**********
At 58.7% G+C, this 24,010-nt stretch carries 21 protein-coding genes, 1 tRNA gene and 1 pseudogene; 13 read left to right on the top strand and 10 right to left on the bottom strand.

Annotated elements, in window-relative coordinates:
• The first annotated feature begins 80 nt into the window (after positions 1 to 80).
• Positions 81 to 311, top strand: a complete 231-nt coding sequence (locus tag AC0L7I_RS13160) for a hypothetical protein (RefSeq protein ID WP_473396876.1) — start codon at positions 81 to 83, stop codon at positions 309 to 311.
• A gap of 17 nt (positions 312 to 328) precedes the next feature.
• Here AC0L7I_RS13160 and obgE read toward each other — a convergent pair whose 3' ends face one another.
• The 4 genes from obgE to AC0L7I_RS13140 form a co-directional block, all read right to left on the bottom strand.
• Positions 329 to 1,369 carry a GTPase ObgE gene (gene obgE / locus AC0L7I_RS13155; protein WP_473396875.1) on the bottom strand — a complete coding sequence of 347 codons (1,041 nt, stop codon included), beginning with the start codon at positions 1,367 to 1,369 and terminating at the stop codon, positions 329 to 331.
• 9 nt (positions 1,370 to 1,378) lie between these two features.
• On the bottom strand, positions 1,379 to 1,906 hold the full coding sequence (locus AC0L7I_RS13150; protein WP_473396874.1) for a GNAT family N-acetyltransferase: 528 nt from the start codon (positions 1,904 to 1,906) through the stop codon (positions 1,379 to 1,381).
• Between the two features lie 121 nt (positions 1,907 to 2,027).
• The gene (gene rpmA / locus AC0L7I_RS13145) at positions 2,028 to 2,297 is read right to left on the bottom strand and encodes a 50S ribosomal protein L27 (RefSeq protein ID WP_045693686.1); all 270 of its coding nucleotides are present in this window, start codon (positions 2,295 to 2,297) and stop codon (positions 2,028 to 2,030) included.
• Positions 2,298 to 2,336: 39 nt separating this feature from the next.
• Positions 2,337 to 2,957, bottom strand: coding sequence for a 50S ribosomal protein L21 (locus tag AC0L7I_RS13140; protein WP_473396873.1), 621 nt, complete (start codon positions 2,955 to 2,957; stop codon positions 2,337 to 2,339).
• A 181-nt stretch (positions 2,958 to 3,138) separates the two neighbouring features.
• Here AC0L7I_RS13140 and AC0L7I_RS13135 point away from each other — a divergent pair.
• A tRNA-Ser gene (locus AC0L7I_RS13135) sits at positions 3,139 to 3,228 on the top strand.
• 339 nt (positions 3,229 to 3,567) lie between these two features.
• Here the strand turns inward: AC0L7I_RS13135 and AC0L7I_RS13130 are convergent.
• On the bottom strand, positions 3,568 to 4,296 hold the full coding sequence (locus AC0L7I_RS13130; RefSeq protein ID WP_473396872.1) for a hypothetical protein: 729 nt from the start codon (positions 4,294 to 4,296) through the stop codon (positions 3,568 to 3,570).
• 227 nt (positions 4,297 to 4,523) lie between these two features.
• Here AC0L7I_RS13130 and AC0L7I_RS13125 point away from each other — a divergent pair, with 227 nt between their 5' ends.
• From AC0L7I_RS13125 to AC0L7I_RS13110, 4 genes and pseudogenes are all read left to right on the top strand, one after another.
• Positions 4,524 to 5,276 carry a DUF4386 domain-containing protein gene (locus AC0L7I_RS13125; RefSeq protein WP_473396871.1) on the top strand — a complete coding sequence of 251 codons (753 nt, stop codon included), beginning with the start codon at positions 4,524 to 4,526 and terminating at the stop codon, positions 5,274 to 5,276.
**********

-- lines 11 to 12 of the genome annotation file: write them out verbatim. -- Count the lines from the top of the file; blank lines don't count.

• Between the two features lie 121 nt (positions 1,907 to 2,027).
• The gene (gene rpmA / locus AC0L7I_RS13145) at positions 2,028 to 2,297 is read right to left on the bottom strand and encodes a 50S ribosomal protein L27 (RefSeq protein ID WP_045693686.1); all 270 of its coding nucleotides are present in this window, start codon (positions 2,295 to 2,297) and stop codon (positions 2,028 to 2,030) included.